Pros: A combined car charger and FM transmitter solution for Dock Connecting iPods (and the iPod shuffle), preserving the digital tuning and easy controls of its iPod shuffle-specific predecessor TransPod for iPod shuffle, and adding a USB cable. Strong FM transmitter performance, with good sound balance. Offers audio output and input ports.
Cons: Very noticeable audio interference from iPod overlaps beginnings of tracks whenever hard drive is accessed, detracting from performance. FM transmitter bulb remains large and limited in usefulness to specific vehicles, particularly if you connect an iPod shuffle to its top; even without the shuffle, can interfere with gear shifting in some cars.
If TransDock micro looks familiar, it should: it adds a USB cable to DLO’s earlier in-car FM transmitter and USB charger accessory TransPod for iPod shuffle, rebranding the product for use with “All iPods” as a competitor to existing and increasingly discounted cabled car transmitter/chargers from Monster, Griffin, and Kensington. It has an auxiliary input port to run a cable to 1G/2G iPods or non-iPod audio devices, and a line-out port for use with a cassette tape adapter; both the audio cable and adapter are sold separately. As with all USB-based chargers, it can’t charge the 3G iPod, but you can use the included USB-to-iPod cable separately if you desire.
Last July, we reviewed DLO’s TransPod for iPod shuffle (iLounge rating: B-), a diminutive version of DLO’s three-in-one car docking, charging, and FM transmitting accessory TransPod for full-sized iPods. It wasn’t our favorite such device, posing mounting challenges in three of our four test vehicles, and exhibiting only acceptable FM transmission quality. In the six months that have passed since then, TransPods have been renamed TransDocks, and now the TransPod for iPod shuffle has been re-released with a packed-in USB cable (and higher price) as TransDock micro ($70).
No longer is this device sold as an iPod shuffle-specific accessory; instead, you’re supposed to plug the USB cable into its top – the part molded for the shuffle – and then connect the cable’s Dock Connector plug to the bottom of your iPod. You can still tune its blue-backlit FM transmitter with its left and right side buttons, connect a line-out audio cable (not included) to its bottom, or connect another audio device into its bottom to use it with the FM transmitter. DLO is positioning the “new” device as a competitor to Griffin’s iTrip Auto (iLounge rating: B+), Kensington’s Digital FM Transmitter/Auto Charger (iLounge rating: A-), and Monster’s iCarPlay Wireless Plus.
Since it’s largely the same device as before, we’re not going to exhaustively rehash the details of our past review, but we will note the following: first, used with the included USB cable rather than an iPod shuffle, TransDock micro is modestly easier to mount in tight spaces, though still a poor choice overall if your cigarette lighter port is immediately adjacent to the gear shifter, or recessed in a nook in your car. Its identical predecessor actually cut into and damaged the side of our car’s gear shifter. We found two of its named competitors decidedly easier to install and use in our cars, with Kensington’s design the best, followed by Griffin’s; Monster’s is highly car-compatible, but its red LCD-screened FM transmitter is the least fun of the bunch to initially tune.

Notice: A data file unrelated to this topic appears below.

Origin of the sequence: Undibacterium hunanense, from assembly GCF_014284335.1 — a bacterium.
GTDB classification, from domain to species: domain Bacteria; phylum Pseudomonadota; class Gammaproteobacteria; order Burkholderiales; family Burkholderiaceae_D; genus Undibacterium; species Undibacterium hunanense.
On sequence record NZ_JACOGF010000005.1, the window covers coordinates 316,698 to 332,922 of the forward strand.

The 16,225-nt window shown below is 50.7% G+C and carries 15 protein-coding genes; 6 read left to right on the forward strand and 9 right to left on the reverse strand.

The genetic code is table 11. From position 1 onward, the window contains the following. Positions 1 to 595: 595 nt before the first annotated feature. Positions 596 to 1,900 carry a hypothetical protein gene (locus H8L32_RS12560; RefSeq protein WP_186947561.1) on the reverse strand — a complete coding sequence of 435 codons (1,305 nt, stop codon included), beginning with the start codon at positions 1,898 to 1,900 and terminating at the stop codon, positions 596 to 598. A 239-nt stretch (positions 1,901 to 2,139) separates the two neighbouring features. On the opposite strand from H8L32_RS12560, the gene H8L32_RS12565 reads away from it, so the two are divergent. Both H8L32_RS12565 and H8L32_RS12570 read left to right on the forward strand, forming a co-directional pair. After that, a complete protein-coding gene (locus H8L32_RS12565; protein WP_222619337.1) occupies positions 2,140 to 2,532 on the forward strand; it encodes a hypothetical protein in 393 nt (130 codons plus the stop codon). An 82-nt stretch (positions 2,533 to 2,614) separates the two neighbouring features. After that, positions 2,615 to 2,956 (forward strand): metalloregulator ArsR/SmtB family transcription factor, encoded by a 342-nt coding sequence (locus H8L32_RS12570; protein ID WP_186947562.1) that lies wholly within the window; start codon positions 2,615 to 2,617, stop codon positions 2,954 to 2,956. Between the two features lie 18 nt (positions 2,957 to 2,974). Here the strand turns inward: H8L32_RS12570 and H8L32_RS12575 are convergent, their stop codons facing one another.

That said, assuming you can get TransDock micro to fit your car’s lighter adapter, its side buttons and good screen will be better than Monster’s, and it does offer more audio in and out features than each of its named alternatives. There’s no doubt that there are some advantages to its hacked-together solution, but it’s still not as impressive or smooth as a fully redesigned DLO charging and transmitting product could have been.
The other major point is that TransDock micro’s FM transmitter offers mixed results. On one hand, TransDock micro’s dynamic range is very good – sound is nicely treble- and bass-balanced – and it was strong and clear enough to do quite well in static levels on the channels we tested, in fact nearly as well as iTrip Auto at its best, and certainly better than Monster’s solution. TransDock micro can be tuned to 87.9FM, and did well there, and it also overpowered each of our other test stations (103.3FM and 88.3FM) – good results all around. But the major problem was electrical interference. TransPod micro picks up all sorts of inside-the-iPod noises – beeps, hard drive spinning, and some Click Wheel sounds – and overlays them on top of your songs, much like the audio defect we noted in fourth-generation iPods. This annoyance detracts from the unit’s otherwise solid audio performance, even when you’re using the device’s clean line-out. It’s the only one of these competing options with this issue.
Though it looks like only a retrofit of an outdated product, TransDock micro does have some advantages over the existing crop of cabled car FM transmitters and chargers, but they’re offset by the unit’s annoying audio interference and still less than ideal mounting decisions. For these reasons, TransDock micro retains the same limited recommendation of its predecessor. As other companies have been actively improving the compatibility of these sorts of designs, we continue to hope that DLO will do the same in the months to come.
Company and Price
Model: DLO TransDock micro
Compatible: iPod 1G*, 2G*, 3G*, 4G, 5G, mini, nano